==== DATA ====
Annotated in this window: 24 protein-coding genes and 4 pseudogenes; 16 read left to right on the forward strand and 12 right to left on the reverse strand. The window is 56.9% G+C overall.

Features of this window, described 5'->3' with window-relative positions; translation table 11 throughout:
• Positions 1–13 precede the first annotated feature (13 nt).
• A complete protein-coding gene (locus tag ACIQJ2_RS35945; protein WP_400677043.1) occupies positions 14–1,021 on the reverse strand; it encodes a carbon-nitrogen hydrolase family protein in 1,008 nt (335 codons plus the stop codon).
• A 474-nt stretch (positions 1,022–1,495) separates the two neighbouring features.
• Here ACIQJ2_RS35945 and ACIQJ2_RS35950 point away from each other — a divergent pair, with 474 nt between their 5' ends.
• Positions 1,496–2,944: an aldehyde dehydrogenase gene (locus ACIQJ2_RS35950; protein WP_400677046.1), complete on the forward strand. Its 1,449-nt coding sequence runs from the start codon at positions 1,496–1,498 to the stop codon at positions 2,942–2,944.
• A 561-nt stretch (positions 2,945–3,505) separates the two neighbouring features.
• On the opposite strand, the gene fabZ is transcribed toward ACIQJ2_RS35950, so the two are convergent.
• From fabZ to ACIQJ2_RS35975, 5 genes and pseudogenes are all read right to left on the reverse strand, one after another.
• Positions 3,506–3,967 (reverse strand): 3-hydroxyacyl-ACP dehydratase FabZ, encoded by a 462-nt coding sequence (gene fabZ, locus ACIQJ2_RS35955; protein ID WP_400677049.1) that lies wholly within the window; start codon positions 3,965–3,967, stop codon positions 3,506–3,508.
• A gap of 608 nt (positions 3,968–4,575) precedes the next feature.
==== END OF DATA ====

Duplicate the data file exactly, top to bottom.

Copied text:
Annotated in this window: 24 protein-coding genes and 4 pseudogenes; 16 read left to right on the forward strand and 12 right to left on the reverse strand. The window is 56.9% G+C overall.

Features of this window, described 5'->3' with window-relative positions; translation table 11 throughout:
• Positions 1–13 precede the first annotated feature (13 nt).
• A complete protein-coding gene (locus tag ACIQJ2_RS35945; protein WP_400677043.1) occupies positions 14–1,021 on the reverse strand; it encodes a carbon-nitrogen hydrolase family protein in 1,008 nt (335 codons plus the stop codon).
• A 474-nt stretch (positions 1,022–1,495) separates the two neighbouring features.
• Here ACIQJ2_RS35945 and ACIQJ2_RS35950 point away from each other — a divergent pair, with 474 nt between their 5' ends.
• Positions 1,496–2,944: an aldehyde dehydrogenase gene (locus ACIQJ2_RS35950; protein WP_400677046.1), complete on the forward strand. Its 1,449-nt coding sequence runs from the start codon at positions 1,496–1,498 to the stop codon at positions 2,942–2,944.
• A 561-nt stretch (positions 2,945–3,505) separates the two neighbouring features.
• On the opposite strand, the gene fabZ is transcribed toward ACIQJ2_RS35950, so the two are convergent.
• From fabZ to ACIQJ2_RS35975, 5 genes and pseudogenes are all read right to left on the reverse strand, one after another.
• Positions 3,506–3,967 (reverse strand): 3-hydroxyacyl-ACP dehydratase FabZ, encoded by a 462-nt coding sequence (gene fabZ, locus ACIQJ2_RS35955; protein ID WP_400677049.1) that lies wholly within the window; start codon positions 3,965–3,967, stop codon positions 3,506–3,508.
• A gap of 608 nt (positions 3,968–4,575) precedes the next feature.